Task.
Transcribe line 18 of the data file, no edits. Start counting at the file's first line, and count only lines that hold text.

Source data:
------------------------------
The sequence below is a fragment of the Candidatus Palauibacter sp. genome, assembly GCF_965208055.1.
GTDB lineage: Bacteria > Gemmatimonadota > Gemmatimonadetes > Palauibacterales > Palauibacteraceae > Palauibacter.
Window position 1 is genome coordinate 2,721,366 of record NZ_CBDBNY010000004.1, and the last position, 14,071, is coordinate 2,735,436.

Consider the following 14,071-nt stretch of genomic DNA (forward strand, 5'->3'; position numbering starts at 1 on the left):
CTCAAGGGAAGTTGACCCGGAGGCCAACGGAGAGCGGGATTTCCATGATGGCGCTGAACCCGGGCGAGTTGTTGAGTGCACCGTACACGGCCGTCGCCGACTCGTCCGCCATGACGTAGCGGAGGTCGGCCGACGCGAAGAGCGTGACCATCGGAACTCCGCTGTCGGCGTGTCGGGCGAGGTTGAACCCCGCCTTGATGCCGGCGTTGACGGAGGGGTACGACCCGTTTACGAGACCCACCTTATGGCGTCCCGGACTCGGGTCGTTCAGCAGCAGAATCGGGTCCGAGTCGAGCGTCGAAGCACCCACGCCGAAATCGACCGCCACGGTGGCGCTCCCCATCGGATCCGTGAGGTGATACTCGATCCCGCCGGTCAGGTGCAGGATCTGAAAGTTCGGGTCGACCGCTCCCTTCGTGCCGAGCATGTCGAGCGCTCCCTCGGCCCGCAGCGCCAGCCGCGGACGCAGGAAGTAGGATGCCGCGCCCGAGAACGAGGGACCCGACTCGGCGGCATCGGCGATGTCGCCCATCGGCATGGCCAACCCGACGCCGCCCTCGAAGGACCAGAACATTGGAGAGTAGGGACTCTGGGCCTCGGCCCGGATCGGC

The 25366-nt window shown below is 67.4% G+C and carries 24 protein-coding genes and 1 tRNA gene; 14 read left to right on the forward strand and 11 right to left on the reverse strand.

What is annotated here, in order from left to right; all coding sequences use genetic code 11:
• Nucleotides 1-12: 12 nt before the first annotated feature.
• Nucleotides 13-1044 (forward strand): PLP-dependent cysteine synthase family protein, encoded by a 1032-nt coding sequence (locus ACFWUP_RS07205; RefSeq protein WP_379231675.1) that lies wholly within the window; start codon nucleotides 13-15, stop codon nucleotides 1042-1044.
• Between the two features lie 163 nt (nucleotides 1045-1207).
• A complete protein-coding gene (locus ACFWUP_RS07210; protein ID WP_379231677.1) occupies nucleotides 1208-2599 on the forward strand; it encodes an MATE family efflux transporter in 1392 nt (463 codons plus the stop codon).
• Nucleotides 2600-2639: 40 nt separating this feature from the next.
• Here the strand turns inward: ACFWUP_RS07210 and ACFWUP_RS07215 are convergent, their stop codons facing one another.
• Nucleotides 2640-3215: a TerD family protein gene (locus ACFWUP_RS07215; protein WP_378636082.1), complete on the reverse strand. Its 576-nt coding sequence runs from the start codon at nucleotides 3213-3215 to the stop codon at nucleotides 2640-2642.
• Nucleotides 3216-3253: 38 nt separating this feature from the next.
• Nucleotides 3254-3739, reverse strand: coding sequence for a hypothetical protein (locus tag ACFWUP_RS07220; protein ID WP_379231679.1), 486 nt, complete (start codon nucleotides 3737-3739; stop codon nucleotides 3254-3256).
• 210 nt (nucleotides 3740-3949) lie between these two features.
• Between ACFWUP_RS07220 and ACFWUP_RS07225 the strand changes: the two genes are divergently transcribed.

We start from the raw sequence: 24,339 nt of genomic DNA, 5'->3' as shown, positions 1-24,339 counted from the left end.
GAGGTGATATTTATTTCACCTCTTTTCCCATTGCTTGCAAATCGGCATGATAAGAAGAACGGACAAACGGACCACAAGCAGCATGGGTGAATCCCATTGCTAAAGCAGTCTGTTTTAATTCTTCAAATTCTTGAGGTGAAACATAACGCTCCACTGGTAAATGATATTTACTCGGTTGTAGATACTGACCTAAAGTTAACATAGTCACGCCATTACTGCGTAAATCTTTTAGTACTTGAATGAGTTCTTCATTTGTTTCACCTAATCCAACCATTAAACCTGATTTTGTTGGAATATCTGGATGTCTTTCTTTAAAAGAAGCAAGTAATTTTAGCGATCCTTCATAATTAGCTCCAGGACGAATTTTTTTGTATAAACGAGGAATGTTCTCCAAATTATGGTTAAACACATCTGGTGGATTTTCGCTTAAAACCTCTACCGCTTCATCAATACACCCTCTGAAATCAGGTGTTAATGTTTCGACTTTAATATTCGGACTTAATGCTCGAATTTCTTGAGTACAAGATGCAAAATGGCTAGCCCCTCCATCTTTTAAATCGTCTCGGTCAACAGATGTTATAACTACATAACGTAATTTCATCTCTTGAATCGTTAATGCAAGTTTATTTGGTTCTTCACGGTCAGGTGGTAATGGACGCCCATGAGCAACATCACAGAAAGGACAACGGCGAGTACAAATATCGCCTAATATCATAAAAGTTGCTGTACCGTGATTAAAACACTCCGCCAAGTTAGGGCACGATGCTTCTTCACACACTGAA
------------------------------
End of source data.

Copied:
• Between ACFWUP_RS07220 and ACFWUP_RS07225 the strand changes: the two genes are divergently transcribed.